Similarly, many of us are critical of arbitrations involving consumers, employees, and other one-shotters that are conducted pursuant to pre-dispute arbitration clauses.  What actually happens in these cases?  How do the one-shotters fare?

Conversely, we may want to study why some practitioners swim upstream, using approaches that most of their colleagues do not.  Social scientists refer to these as “deviant cases.”  For example, if lawyers rarely use interest-based negotiation techniques, you and your students might ask lawyers about situations when they did use these techniques and why they did so in those situations.

Peter Benner and I used a deviant case approach in our study of planned early dispute resolution.  Relatively few businesses use PEDR systems and we wanted to find out why some actually do.  We really learned a lot in only 15 interviews and we developed some good ideas about factors supporting development of these systems.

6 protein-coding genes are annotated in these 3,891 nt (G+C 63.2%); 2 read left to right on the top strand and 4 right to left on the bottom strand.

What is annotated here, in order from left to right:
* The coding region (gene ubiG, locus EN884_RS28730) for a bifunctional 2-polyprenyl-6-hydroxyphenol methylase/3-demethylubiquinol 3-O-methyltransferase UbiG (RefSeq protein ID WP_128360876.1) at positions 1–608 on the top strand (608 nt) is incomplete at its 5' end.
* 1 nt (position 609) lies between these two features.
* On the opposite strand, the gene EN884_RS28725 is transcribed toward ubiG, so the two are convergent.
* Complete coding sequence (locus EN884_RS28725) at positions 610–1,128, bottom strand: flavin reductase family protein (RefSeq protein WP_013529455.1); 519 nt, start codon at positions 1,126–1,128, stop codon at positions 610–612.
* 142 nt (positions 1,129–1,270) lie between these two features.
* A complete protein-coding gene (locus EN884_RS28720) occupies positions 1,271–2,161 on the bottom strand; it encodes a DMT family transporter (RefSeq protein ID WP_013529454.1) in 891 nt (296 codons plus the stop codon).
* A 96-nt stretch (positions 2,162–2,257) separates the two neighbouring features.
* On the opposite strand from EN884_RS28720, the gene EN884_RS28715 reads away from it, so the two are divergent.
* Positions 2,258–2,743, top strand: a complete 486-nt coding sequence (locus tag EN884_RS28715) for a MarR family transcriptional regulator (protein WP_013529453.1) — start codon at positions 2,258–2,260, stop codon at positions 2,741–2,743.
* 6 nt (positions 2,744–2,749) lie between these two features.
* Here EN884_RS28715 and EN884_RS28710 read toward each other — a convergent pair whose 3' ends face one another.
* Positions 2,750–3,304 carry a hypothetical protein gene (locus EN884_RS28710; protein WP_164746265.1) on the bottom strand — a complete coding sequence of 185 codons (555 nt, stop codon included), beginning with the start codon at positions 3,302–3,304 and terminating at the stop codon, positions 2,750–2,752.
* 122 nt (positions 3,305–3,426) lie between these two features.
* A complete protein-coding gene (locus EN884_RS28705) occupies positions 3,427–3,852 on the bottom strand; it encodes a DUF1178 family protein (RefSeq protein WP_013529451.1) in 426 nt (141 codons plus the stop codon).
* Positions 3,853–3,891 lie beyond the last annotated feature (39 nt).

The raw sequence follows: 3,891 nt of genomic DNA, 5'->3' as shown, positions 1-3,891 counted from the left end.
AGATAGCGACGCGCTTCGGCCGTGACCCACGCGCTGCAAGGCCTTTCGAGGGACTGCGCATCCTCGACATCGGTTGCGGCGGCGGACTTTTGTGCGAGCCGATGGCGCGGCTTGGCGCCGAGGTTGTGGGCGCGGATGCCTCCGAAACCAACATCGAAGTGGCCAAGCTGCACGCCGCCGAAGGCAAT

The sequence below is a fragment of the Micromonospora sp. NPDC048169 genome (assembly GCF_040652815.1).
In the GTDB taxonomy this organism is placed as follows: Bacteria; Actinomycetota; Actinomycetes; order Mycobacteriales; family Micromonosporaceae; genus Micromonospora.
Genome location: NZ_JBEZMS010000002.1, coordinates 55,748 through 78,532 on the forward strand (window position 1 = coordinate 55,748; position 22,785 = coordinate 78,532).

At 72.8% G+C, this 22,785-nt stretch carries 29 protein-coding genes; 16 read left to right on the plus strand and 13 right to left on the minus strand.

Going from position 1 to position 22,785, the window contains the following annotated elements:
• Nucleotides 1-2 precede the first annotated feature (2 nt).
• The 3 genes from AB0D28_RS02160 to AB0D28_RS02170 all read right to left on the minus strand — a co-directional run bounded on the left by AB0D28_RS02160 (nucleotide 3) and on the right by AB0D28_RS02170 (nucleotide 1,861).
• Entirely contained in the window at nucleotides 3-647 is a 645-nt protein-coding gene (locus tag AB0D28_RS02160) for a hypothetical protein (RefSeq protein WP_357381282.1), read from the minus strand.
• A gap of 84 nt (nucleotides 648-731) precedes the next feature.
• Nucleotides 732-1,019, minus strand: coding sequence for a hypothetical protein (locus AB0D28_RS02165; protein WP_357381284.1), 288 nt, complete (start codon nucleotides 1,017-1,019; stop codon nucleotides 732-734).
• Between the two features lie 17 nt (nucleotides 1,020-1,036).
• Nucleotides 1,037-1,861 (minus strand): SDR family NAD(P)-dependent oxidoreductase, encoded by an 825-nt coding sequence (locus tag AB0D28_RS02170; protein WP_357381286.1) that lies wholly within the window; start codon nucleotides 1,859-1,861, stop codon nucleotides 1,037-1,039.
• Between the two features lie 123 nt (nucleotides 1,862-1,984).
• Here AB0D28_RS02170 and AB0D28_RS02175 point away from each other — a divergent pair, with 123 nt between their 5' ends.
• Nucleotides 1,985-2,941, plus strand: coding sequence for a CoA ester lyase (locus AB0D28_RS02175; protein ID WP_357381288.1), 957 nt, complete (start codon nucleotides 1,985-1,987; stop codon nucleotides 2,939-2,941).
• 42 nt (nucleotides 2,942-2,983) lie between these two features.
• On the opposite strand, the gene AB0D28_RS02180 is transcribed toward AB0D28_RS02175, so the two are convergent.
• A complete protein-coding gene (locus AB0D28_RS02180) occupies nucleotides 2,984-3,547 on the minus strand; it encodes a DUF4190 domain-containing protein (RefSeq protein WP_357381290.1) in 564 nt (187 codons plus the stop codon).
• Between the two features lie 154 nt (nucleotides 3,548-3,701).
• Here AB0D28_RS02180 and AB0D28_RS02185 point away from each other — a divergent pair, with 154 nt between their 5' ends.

There has been a lot of concern about the “disappearing” joint session in mediation.  Why are people not using joint sessions very much – and when are they using them successfully?

You might explore the reality behind some theoretical concepts that are, to use the technical term, a bunch of mush.  The ABA Task Force on Improving Mediation Quality asked people about different elements of so-called “evaluative” mediation, finding that people had very different feelings about the different theoretical elements of evaluative mediation.  The Wall and Kressel article I mentioned provides a different way to frame mediators’ approaches.  Similarly, my piece on theoretical conceptions of negotiation approachessuggests a need for better conceptualization of how people actually negotiate.